At the start of the 20th Century Latvia had been part of the Russian empire but in 1920, after the Russian revolution, it was recognised by Russia as an independent state. In 1940 the country was taken over by the Russians, occupied by the Germans in 1941 and then retaken by the Soviets in 1944. Following the collapse of the Soviet Union Latvia declared independence in 1991 and was recognised as such by the Russians in September of the same year.
Upon independence Latvia restored its 1922 constitution and confirmed the Republic as a parliamentary democracy with a unicameral chamber, the Saeima.
The first prime minister of the newly independent republic was Ivars Godmanis.
When the first democratic elections of the new era were held in 1993 more than 20 parties participated with Latvian Way, a centre right party, taking 36 of the 100 seats in the Saeima.
As well as pushing for a free market economy, the government had to deal with the continuing presence of Soviet troops in the country, the question of citizenship, with a large Russian population, reprivatisation of land and property as well as the ‘de-sovietisation’ of the country.
In 1995 nine parties won seats to the parliament with the centre left Democratic Party Saimnieks being the largest party with 18 of the 100 seats in parliament. After seven weeks of negotiations a broad coalition of six of the nine parties was formed under Prime Minister Andris Šķēle a businessman turned politician.
By 1998 six parties were in the parliament, the largest of which was the People’s Party, recently formed by Andris Šķēle, with 24 seats. The election was a victory for the centre right and although a coalition was formed, political turmoil led to three governments with three different prime ministers before they stumbled their way through to the 2002 general election.
In 2002, the New Era Party triumphed with 26 seats; it had been formed just a few months before by Einars Repse a former head of the Central Bank. It took weeks to form the government and just two years later, on 5th February 2004, the government collapsed and a new prime minister from the Greens, Indulis Emsis, was appointed.
On 1st May 2004 Latvia became a member of the European Union. On 2nd December 2004 Aigars Kalvītis of the People’s Party became the new prime minister; Indulis Emsis had been in power for just ten months.
Kalvītis has the rare honour of winning the 2006 general election and for the first time since independence the government was re-elected. However, in 2007 Kalvītis resigned and was replaced by Valdis Dombrovskis of the New Era Party.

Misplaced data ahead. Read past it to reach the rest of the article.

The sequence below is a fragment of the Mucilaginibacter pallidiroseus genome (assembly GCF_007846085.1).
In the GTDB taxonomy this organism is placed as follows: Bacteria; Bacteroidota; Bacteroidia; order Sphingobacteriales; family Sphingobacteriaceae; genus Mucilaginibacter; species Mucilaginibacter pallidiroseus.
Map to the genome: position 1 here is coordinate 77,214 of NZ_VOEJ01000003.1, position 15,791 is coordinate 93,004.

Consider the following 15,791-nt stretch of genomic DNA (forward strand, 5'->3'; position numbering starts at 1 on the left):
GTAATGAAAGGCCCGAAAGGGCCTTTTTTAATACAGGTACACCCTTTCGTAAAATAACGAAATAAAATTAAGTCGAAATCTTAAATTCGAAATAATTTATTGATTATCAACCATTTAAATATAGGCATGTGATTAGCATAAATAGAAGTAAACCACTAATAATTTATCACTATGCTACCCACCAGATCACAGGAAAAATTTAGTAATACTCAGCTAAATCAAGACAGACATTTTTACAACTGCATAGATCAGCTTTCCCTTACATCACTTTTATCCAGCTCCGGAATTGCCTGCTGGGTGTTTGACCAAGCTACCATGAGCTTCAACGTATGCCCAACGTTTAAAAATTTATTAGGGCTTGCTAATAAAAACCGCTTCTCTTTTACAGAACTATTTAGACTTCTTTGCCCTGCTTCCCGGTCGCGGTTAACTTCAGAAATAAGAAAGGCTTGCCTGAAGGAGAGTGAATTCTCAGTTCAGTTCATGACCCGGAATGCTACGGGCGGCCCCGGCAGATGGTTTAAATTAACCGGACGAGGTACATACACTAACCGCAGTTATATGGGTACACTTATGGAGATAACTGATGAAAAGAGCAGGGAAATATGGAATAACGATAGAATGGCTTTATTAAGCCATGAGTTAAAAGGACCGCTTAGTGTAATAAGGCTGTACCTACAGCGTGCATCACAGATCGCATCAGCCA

In 2010 the Unity alliance, which embraced Dombrovskis’ New Era Party, won with 33 seats in the 100 seat Saeima.
By 2011 President Valdis Zatlers was unhappy with the way the parliament refused to allow the Corruption Prevention Bureau to investigate the business dealings of an opposition MP and called a referendum for 23rd July to dissolve parliament. Of those who voted, 94% wanted fresh parliamentary elections which were called for 17th September 2011.
Valdis Zatlers paid the price for crossing the parliament and in an indirect election on 2nd June 2011 Zatlers was not re-elected to the post of President and Andris Bērziņš was elected President in a second round vote.
Zatlers promptly set up his own centre-right party, Zatlers’ Reform Party (subsequently known as the Reform Party) and said that it would not cooperate with the three ‘oligarch’ parties – the Union of Greens and Farmers, Latvia’s First Party/Latvian Way and the People’s Party.
Zatlers’ Reform Party did well in the 2011 election, coming second with 22 seats. But it was the left-wing pro-Russia Harmony Centre which emerged as the largest party with 31 seats.
Harmony Centre was unable to form a coalition government and after some considerable period the eventual coalition included the centre-right Unity (Vienotība), Zatlers’ Reform Party (in 2014 the Reform Party was absorbed into Unity) and the right-wing National Alliance to give the new government 56 of the 100 seats in the Saeima.
In 2014 the parliamentary cycle was back on track and fresh elections were called for 4th October. The pro-Russian Harmony Centre emerged the largest party again with 24 seats and again was forced into opposition. Unity’s Laimdota Straujuma had replaced Valdis Dombrovskis (he took a European Commissioner job) as Prime Minister in January 2014 and she went on to form the new government which included the National Alliance and Union of Greens and Farmers (ZZS) to give the new coalition 61 seats in the 100 seat parliament.
The President is elected by Parliament for a four year term.
Latvia has a unicameral Parliament with 100 members elected for four year terms.
The Transparency International Corruption Perceptions Index (CPI) 2016 places Latvia at joint 44th out of 176 countries with a CPI 2016 score of 57 (where 100 is least corrupt).